- Some of the notable works in India is of R.L Singh on Varanasi Fringe, Harihar Singh of Kanpur Fringe, Ujagir Singh did a study of KAVAL cities, K.N Gopi of Hyderabad metropolitan fringe, MMP Sinha of Patna fringe, Sudesh Nangia of Delhi metropolitan fringe area, Hiralal on Bareilly fringe’.
- Today it can be suitably be classified as
- Inner fringe zone or area of convenience
- Outer fringe zone or slowly progressive zone.
Types of Rural Urban Fringe
The rural-urban fringe is a dynamic zone. It changes its shape and limits with an increase in urban facilities. The fringe area can be placed in two groups.
- Primary urban fringe – This belt touches the outer administrative limit of the city. After development, it witnesses rapid development of urban facilities and various activities. Andrews has named it urban fringe while the outlying adjacent zone is named Reinmann. Myres and Beegle call it ‘True fringe’ ‘Inner fringe’ by Whiteland.’ Inner fringe or urban-suburban fringe’ by MMP Sinha.
- Secondary urban fringe – Secondary urban fringe is an area extending outside the primary urban fringe. It has primarily rural characteristics which have developed slowly. Urban functions are less.
Structure of Rural Urban fringe
- Urban fringe: It is characterised by the sub urban growth, the urban corridor, housing colonies and the village panchayat which have turned into newly residential urban villages.
- Rural fringe: It includes urban land usage like crematorium, sewage treatment plants, polluting industrial units, industrial slums and haphazard growth of urban commercial markets. Rural land use still prevails and occupational change is more perceptible than landscape change. This is garbage or dumping ground of city.
- Urban shadow: This is the perspective area where fringe will expand and it is witnessing the rising pressure of land, there is influence of urbanisation and it is mostly characterised by market gardening. It is still rural in nature and land prices are sky rocketing.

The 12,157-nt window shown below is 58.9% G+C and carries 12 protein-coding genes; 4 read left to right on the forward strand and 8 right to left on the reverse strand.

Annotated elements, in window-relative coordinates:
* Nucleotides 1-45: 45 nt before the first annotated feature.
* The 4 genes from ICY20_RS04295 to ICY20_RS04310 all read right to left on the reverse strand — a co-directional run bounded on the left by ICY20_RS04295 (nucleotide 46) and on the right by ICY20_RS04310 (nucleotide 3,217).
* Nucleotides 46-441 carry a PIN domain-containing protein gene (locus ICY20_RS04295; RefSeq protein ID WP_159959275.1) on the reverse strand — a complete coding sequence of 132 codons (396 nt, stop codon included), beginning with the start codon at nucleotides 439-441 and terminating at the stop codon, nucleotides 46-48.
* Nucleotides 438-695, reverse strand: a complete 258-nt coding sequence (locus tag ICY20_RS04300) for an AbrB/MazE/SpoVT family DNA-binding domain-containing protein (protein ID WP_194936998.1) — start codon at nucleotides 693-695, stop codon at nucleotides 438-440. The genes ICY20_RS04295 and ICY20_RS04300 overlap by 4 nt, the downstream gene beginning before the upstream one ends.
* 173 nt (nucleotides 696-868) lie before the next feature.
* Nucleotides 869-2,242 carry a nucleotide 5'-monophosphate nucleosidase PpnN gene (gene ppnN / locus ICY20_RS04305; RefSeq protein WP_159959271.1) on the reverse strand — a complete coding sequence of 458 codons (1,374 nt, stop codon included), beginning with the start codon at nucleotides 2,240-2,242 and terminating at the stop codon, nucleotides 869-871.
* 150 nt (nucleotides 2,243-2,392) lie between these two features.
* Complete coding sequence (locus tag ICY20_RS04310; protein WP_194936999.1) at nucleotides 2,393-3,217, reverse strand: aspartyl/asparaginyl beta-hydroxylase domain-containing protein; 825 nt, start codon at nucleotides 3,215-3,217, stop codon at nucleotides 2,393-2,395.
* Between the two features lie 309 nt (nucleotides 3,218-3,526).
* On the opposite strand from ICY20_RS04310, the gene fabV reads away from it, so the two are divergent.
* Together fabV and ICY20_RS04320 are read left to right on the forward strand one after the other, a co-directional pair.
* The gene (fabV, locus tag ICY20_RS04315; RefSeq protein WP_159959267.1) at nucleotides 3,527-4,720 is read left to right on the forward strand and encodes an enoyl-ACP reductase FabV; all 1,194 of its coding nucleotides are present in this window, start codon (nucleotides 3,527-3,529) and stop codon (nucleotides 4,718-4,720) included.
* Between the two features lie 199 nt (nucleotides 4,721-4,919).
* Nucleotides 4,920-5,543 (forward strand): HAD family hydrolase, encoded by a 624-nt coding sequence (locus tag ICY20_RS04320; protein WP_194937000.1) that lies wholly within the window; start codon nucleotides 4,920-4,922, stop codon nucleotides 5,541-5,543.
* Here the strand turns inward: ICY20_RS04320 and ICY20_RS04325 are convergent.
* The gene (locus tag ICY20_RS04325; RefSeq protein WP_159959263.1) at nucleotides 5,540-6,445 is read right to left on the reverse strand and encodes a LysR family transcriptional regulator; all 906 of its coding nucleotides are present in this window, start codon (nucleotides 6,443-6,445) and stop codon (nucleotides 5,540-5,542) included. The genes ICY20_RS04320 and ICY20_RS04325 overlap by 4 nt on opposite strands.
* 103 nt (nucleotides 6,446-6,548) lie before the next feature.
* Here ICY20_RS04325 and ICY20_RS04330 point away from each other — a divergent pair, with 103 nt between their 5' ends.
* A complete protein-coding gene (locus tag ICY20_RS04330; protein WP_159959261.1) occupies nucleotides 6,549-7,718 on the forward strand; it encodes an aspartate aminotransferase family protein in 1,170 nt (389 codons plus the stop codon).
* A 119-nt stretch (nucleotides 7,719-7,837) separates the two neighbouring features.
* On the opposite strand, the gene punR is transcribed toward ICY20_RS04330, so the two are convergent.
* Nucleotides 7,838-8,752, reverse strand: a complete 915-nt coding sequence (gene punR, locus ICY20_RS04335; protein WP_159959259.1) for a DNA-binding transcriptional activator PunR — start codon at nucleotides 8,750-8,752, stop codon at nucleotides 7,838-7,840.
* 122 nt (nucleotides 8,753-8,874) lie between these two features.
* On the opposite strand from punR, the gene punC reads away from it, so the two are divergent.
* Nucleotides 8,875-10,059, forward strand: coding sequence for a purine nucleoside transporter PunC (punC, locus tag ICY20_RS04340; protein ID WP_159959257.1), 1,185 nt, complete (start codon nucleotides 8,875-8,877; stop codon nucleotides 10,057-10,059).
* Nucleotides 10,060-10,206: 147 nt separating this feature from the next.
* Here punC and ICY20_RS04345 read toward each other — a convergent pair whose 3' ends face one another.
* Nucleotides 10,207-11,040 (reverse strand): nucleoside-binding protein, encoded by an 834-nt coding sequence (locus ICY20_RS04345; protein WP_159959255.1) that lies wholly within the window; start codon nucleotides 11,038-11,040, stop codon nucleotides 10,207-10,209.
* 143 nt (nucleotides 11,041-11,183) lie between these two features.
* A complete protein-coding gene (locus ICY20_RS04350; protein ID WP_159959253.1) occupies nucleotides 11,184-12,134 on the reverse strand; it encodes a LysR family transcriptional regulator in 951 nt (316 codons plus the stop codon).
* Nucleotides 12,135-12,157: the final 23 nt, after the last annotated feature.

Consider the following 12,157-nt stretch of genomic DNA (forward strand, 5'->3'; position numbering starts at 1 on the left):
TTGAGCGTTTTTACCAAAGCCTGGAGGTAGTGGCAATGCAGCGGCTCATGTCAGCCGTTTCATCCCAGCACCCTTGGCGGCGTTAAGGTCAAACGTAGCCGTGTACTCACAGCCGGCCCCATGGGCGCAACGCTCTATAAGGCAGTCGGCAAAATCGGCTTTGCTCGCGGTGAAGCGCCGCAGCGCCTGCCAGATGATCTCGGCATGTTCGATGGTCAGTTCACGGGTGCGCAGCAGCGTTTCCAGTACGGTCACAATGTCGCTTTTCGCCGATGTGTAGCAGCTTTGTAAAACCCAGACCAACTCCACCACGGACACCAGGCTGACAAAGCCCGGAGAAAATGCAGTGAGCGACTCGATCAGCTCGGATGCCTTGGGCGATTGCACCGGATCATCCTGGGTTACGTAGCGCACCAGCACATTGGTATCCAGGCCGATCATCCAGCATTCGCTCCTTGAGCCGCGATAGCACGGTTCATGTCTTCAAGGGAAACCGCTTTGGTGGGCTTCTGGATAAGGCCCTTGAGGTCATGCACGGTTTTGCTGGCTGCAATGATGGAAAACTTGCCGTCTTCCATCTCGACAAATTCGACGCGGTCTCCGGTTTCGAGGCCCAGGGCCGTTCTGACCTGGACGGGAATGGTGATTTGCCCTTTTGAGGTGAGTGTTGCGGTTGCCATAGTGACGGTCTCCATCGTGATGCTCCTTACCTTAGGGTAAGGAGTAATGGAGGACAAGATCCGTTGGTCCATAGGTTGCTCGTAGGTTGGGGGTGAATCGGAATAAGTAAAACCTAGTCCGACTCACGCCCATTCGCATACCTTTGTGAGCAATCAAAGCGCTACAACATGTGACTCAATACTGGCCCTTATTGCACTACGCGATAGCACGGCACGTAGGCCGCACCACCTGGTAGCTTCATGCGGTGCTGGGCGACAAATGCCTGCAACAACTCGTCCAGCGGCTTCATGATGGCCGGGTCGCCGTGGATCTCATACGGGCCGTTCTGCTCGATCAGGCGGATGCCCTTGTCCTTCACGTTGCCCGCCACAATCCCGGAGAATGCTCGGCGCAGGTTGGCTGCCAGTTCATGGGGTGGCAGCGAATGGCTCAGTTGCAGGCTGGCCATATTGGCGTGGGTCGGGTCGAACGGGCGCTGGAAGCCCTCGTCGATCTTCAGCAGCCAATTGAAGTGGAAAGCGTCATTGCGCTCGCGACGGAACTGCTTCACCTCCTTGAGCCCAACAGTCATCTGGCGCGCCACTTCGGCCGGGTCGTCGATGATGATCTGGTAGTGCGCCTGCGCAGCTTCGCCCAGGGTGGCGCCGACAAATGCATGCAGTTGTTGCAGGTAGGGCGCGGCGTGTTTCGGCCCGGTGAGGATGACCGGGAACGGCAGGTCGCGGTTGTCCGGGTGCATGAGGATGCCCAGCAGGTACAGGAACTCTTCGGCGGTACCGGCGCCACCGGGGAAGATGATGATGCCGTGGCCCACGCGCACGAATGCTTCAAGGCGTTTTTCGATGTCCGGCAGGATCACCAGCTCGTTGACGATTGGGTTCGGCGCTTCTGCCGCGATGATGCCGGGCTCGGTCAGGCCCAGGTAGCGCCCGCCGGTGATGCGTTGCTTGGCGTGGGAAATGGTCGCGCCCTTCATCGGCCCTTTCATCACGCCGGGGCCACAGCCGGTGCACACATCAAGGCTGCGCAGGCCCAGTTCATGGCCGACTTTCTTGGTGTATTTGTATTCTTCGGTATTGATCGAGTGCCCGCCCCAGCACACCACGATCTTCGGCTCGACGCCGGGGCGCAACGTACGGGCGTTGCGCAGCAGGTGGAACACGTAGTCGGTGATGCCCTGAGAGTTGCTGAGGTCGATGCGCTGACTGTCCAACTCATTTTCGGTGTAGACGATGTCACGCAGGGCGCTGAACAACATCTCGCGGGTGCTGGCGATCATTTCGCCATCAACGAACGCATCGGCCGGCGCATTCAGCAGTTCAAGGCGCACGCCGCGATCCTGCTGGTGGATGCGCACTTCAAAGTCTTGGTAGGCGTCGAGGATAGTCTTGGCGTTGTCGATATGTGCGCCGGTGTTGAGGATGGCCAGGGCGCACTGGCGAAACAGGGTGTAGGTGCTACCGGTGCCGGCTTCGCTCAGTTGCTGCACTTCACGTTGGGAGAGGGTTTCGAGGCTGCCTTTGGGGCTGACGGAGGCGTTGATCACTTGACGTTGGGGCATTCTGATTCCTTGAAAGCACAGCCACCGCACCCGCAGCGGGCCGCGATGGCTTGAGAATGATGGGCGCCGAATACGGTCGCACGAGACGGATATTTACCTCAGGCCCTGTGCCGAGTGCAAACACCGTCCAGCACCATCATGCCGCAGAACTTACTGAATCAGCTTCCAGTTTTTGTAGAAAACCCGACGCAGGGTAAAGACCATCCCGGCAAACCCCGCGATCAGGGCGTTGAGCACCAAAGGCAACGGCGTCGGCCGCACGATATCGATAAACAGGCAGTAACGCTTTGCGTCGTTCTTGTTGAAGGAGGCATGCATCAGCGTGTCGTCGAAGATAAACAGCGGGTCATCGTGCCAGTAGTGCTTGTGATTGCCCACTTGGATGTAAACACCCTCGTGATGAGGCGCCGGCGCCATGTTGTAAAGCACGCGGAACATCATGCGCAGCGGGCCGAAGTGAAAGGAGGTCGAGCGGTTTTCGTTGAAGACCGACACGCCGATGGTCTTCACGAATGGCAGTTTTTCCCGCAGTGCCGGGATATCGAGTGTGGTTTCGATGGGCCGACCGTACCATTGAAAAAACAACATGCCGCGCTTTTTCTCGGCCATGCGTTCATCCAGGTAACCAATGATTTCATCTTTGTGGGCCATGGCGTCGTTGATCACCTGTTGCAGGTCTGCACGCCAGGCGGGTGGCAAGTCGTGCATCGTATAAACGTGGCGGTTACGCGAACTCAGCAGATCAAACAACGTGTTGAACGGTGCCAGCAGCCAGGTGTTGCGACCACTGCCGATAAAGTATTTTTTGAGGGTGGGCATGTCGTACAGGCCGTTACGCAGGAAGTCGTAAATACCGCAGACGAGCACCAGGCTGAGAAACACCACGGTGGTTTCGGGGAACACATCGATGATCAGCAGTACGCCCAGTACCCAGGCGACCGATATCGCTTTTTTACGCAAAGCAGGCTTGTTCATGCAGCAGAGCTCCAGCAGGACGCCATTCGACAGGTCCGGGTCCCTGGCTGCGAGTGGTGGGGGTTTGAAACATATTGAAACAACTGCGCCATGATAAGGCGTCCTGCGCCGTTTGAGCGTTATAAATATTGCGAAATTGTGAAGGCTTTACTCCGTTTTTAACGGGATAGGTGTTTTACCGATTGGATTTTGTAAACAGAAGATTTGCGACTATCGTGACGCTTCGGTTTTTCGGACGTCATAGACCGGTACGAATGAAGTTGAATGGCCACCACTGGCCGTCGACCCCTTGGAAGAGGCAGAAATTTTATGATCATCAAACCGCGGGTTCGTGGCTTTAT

- Daily urban system: It is also called as commuter’s zone from where people commute to Rural Urban fringe for the sale, purchase, business and commerce with the city businessmen. There are functionally integrated villages which are suppliers to daily city demand.
- City region: It is the largest possible area of urban influence.
Stages of growth of Rural Urban fringe
- Rural stage: In this stage agriculture land use is predominantly in terms of intensive grain farming. Village panchayat and village culture dominate and urban influence is negligible.
- Agricultural land use change: The influence of city has been arrived and agriculture has been transformed to meet the demand of the city. Market gardening products and dairy has replaced the intensive grain farming.
- Occupational change: Agricultural labours and cultivators are turning into city workmen and working in tertiary/service sector. Due to high cost of land many agriculturists turn landless as agricultural land is required for city purpose.